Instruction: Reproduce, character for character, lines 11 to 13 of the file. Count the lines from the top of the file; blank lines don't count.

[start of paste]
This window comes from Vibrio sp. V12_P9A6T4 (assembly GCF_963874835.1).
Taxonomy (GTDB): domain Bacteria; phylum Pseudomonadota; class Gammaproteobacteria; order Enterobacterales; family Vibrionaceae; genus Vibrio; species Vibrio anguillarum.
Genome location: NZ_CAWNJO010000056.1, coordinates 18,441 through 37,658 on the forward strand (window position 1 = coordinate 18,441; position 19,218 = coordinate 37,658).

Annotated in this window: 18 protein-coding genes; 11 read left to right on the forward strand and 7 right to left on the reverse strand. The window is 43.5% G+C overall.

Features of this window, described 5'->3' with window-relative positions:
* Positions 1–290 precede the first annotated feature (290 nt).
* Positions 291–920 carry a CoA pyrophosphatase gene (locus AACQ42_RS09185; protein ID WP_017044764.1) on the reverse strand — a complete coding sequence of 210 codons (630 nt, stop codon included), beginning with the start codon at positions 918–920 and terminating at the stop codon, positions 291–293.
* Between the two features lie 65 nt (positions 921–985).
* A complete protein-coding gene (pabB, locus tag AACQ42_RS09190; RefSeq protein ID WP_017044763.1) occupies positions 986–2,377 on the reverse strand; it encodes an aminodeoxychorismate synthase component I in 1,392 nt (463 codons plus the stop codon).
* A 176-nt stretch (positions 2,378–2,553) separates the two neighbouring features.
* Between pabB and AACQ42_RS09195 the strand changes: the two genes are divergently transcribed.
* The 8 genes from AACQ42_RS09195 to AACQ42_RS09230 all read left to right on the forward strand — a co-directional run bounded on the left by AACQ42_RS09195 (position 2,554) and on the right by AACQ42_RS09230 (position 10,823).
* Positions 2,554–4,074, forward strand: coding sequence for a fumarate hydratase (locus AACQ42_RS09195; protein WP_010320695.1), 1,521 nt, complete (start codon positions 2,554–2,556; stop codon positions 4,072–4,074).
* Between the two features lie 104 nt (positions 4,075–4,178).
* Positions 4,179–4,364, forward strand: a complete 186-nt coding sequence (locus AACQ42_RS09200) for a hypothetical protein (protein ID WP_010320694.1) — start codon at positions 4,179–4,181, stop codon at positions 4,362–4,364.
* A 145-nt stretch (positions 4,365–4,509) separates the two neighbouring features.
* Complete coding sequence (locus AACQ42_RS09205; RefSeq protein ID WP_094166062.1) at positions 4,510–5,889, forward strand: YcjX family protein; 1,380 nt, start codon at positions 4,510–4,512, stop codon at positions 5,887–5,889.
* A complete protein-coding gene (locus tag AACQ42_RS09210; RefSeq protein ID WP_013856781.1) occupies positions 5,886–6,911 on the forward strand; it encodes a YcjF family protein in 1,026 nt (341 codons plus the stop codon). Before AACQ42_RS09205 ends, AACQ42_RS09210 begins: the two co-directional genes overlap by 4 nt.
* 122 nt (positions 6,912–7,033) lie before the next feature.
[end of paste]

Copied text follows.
* Between pabB and AACQ42_RS09195 the strand changes: the two genes are divergently transcribed.
* The 8 genes from AACQ42_RS09195 to AACQ42_RS09230 all read left to right on the forward strand — a co-directional run bounded on the left by AACQ42_RS09195 (position 2,554) and on the right by AACQ42_RS09230 (position 10,823).
* Positions 2,554–4,074, forward strand: coding sequence for a fumarate hydratase (locus AACQ42_RS09195; protein WP_010320695.1), 1,521 nt, complete (start codon positions 2,554–2,556; stop codon positions 4,072–4,074).